The College of Business and Innovation’s business plan competition received 31 entries this year and was open to all UT faculty, staff and students.

Vibrant works update outdoor sculpture exhibition

A dancer gives a joyful performance near UT Medical Center. And a family stands on the west side of Centennial Mall.

Ray Katz’s “Domino,” Gregory Mendez’s “Ellie” and Todd Kime’s “Profiling” are three of the eight new pieces installed for the 12th annual Outdoor Sculpture Exhibition.

Gregory Mendez’s “Ellie” dances near UT Medical Center.

It’s a springtime tradition: New artwork blooms at The University of Toledo.

“This is my favorite time of the year. I love when the new pieces arrive,” said Dr. Steve LeBlanc, interim dean of the College of Engineering and chair of the Campus Beautification Committee. “They certainly add to the beauty of of the campus.”

Three of the new works are by Mike Sohikian: “Male Flamenco” steps it up near the sidewalk on the north side of University and Gillham halls; “Figure With Large Bowl” walks on the east side of the Health and Human Services Building; and “The Veteran” stands resolutely on the west side of the Health Education Building on Main Campus.

Sohikian, a retired ironworker, has a reputation for creating beauty from scraps of steel.

“I had a lifetime of love and appreciation for art, but I didn’t begin my art career until 1995,” the Genoa, Ohio, resident said. “I assemble industrial materials and rework them into fascinating forms.”

Sam Soet’s “Cedar Walker Variations II” is perched in Ravin Plaza on Centennial Mall.

Sam Soet’s artful twist titled “Cedar Walker Variations II” sits in Ravin Plaza on Centennial Mall.

“I am at home outdoors in the woods. This is where I draw my inspiration from — the lines, shapes and movements influence the forms of my sculptures,” said Soet, who lives in Farwell, Mich. “I pride myself in working with materials that are sustainably sourced, essentially giving new life to a fallen tree or limb, or saving a log from a burn pile.”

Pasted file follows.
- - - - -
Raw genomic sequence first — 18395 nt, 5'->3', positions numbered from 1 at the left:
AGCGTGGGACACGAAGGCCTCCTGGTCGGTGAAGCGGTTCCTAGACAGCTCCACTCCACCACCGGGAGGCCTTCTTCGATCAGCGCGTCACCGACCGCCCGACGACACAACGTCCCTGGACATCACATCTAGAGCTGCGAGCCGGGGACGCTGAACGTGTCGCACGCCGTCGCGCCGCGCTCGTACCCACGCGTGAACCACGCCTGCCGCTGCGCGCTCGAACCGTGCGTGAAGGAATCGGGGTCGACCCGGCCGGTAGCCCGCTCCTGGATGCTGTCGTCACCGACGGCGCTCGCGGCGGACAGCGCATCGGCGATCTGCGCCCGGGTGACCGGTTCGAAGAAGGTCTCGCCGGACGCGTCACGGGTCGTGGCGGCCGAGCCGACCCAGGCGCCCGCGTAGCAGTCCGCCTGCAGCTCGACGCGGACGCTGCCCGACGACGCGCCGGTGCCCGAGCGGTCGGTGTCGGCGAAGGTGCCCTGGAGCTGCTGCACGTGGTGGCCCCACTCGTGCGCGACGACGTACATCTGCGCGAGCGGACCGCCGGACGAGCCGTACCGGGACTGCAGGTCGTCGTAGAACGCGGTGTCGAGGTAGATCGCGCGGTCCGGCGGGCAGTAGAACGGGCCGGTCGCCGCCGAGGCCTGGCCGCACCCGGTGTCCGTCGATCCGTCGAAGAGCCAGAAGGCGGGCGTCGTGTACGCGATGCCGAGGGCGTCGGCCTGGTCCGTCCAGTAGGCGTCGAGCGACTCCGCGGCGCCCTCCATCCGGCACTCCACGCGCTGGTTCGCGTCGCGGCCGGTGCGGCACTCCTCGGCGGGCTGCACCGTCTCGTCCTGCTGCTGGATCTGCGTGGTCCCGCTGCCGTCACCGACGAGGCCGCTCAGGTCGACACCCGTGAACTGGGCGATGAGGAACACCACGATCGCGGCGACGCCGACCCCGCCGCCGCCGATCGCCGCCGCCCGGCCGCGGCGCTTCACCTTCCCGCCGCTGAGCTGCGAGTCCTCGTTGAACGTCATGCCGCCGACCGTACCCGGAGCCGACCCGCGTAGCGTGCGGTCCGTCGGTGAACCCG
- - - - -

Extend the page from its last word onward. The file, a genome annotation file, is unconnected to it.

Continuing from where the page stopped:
This year’s last new work, “Three Tenors” by Ric Leichliter, will be installed this week near the Root Bridge, where North Tower Boulevard meets Stadium Drive.

“Profiling” by Todd Kime stands on the west side of Centennial Mall.

In addition, Sohikian’s “Reaching for the Moon” from last year’s exhibit still sits on the west side of Savage Arena.

And thanks to donor contributions and a partnership between the Campus Beautification Committee and the President’s Commission on the River, Tom Rudd’s 9-foot, 1,000-pound “Whitefish” is becoming a permanent part of UT’s collection and will continue swimming south of Carlson Library near the Ottawa River.

Nearly 230 artists submitted proposals to the Midwest Sculpture Initiative, and the UT Campus Beautification Committee reviewed the entries and selected pieces for this year’s exhibition.

Artists receive stipends for the sculptures, which will be on display for the next year.

Nearly 120 sculptures have rotated through the display at the University since the exhibit began, and 11 have become part of UT’s art collection thanks to the generosity of campus benefactors, colleges and departments, according to LeBlanc.

“Gifts from donors make the annual exhibition possible,” LeBlanc said. “If you like the sculptures, please consider a gift to the Campus Beautification Committee through the UT Foundation.”

Go to https://give2ut.utoledo.edu.

Girls in Science Day at UT May 10

More than 140 sophomore high school girls will visit The University of Toledo Wednesday, May 10, when prominent female scientists and engineers across the region will introduce them to the exciting world of science and technology careers through hands-on experiments and demonstrations.

The eighth annual Women in STEMM Day of Meetings, which goes by the acronym WISDOM, will take place from 8 a.m. to 2:15 p.m. on UT’s Main Campus and Health Science Campus.

UT faculty and industrial professionals from Marathon Petroleum Corp. and Spartan Chemical Co. Inc. will help inspire a passion for science careers by exploring the tools of the trade. The visiting high school students also will get to interact with female graduate students in the various areas in science, engineering and the health sciences.

The girls will carry out investigations in a number of areas, including physics and astronomy, chemistry, biology, engineering, pharmacy, and medicine.

Activities for students will include building solar cells; using liquid nitrogen to make objects float in the air; swabbing their cheeks for a DNA sample; building a motor; generating electricity on a bike; making biodiesel fuel; using patient simulators to practice patient interventions; and making lip balm.

During lunch in the Brady Center on the Engineering campus, the students will learn about coding and its importance for future careers in STEMM.

“Girls are just as interested in science and technology as their male peers, but the number of girls that make it to college to pursue a major and get a job in a STEMM field is not growing as we need it to do,” said Edith Kippenhan, senior lecturer in the UT Department of Chemistry and Biochemistry, director of WISDOM, and past president of the Northwestern Ohio Chapter of the Association for Women in Science. “Women approach problems differently, and they come up with different, equally valid solutions. We need them in the workforce to better design products and solutions for the various problems facing our society and our planet.”